The Book of Amos, of which our first reading comes from, is only nine chapters long. It is very short but packs a powerful punch. Amos begins with oracles of doom, moves onto summons of judgments, continues with a series of woes, and finishes with a series of visions. None of these proclamations are pleasant, nor do they offer that warm and fuzzy feeling we often hope to receive. Be not afraid. You may relax your shoulders if you are experiencing concern that I will be leading you through each oracle, summons, woe, and vision. I am not. I will only be making a few comments from the first reading as it may provide us some insight into our Gospel. If we listen well to this first line and act accordingly, we will not need all the rest.
I invite you to take a deep breath or two as I begin.
Amos said:
 “Thus says the Lord, the God of hosts: Woe to the complacent in Zion!”
Amos called the leadership of both the divided northern and southern kingdoms of Israel out for their “self-indulgent aristocracy” (Andersen).
He called the royal houses of Israel and, indirectly, Judah, to repentance and to return to just leadership by giving of each one their due. To be complacent in the context of this text, means that the leadership was showing a lack of concern or care for the welfare of their people who they were to serve. Not only were they enjoying the high life of “sleeping on beds of ivory” and engaging in opulent “revelry” they continued to enslave their own people into service, since the time of King Solomon and continued to do so.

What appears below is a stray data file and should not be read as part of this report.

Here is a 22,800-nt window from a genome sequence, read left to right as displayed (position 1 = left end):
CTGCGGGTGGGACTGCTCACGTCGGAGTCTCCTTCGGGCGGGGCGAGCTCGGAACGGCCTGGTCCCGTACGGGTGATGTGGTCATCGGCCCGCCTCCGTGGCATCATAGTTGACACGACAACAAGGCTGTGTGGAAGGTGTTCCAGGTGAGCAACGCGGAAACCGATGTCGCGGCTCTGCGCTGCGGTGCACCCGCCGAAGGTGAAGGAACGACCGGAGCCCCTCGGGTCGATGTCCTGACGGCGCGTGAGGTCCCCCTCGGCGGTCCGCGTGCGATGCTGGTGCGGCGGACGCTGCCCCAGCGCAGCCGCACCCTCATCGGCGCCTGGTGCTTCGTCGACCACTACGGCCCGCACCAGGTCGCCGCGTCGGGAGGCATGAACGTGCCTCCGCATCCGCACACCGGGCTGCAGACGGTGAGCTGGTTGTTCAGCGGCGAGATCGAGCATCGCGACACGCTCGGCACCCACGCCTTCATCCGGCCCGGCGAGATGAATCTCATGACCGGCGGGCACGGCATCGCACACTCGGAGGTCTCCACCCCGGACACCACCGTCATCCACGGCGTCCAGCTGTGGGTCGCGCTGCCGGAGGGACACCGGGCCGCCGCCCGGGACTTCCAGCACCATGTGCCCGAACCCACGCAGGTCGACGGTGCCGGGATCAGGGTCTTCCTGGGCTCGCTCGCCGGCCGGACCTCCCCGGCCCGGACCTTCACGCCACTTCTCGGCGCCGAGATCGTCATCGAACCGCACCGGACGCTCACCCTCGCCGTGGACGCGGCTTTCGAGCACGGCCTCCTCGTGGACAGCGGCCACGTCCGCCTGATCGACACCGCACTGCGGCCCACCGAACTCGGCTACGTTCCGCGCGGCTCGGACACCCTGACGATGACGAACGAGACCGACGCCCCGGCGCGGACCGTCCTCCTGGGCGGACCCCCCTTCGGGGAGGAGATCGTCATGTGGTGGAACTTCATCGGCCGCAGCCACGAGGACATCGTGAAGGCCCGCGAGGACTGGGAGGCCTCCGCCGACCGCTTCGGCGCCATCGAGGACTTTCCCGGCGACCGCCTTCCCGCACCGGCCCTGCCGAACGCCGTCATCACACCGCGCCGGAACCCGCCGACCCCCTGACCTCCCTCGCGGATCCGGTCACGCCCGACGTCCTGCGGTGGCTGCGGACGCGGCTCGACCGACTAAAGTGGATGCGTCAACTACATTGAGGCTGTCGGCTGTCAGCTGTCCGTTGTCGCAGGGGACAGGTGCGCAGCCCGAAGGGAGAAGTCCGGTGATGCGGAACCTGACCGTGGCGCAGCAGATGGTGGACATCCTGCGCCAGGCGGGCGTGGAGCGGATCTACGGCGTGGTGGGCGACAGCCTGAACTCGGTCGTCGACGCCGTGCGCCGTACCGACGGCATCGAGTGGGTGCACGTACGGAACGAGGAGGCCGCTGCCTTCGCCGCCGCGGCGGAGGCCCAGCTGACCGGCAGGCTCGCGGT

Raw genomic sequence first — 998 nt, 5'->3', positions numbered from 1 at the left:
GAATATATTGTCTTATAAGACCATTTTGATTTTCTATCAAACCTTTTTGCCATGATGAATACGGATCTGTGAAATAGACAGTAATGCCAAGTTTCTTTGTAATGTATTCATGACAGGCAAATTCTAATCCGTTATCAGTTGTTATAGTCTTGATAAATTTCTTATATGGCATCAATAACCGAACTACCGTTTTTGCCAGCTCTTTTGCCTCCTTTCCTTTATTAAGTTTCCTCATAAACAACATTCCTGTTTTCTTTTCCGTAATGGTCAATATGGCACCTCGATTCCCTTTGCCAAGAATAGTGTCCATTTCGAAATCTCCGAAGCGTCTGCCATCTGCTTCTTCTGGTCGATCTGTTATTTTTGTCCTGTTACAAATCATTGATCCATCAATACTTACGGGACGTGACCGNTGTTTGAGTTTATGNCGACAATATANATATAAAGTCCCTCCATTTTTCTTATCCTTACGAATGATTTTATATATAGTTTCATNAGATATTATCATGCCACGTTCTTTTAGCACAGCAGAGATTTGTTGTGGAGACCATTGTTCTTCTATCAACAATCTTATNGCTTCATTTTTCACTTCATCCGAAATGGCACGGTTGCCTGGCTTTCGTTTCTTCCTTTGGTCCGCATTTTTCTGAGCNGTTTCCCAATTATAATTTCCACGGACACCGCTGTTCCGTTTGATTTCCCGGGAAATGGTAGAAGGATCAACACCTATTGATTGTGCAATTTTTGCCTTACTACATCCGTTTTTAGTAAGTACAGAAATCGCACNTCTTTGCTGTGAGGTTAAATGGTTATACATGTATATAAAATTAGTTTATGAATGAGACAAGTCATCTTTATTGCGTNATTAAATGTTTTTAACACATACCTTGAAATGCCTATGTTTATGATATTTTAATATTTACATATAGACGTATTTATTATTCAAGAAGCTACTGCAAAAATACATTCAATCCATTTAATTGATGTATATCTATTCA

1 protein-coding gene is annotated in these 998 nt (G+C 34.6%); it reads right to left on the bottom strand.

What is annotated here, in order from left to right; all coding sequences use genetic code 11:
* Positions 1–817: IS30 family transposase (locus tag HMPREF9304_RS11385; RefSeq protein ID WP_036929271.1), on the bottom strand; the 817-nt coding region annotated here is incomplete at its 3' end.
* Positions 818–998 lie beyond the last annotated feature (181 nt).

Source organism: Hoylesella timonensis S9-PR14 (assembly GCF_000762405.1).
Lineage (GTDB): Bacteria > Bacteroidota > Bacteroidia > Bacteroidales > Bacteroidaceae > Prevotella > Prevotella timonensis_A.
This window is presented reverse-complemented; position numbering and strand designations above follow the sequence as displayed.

There also continued to be a growing gap between the rich and the poor. The leadership seemed to forget the significant event of their founding as a people when God heard the cry of the poor and sent Moses and Aaron to liberate his people from their slavery in Egypt. These Hebrew slaves were their ancestors. They were called to be the chosen people of God not for themselves and their own sake but to be a light to the nations, to be set apart, to be holy, not to be like the other corrupt and sinful nations that surrounded them.
The kings did not listen to Amos or the other prophets and except for the rare light of hope with king Josiah for a brief period, Israel would fall under the military weight of the world powers around them. The northern kingdom would fall to Assyria in 722 BC, the southern kingdom of Judah would not only be conquered but the Temple would be destroyed by Babylon in 586 BC. The exiled members of Judah would return and rebuild the temple by 515 BC while under the rule of the Persians and then later by the Greeks. By the time of Jesus, Rome was the occupying nation over Israel.
In our Gospel from Luke, Jesus took up the mantle of Amos as he called out the Pharisees in the same way. “There was a rich man who dressed in purple garments and fine linen and dined sumptuously each day” (Lk 16:19). The imagery and specific details here that Jesus opens his parable with “suggests the sort of opulence and overdone sumptuousness found in Amos” (Johnson).
The rich man also shows the same complacency and lack of caring about the plight of the poor man at his door. When he takes the time to leave his daily sumptuous dinners is he even aware that Lazarus exists? Just as ancient Israel would be held to account, so the rich man will be as well.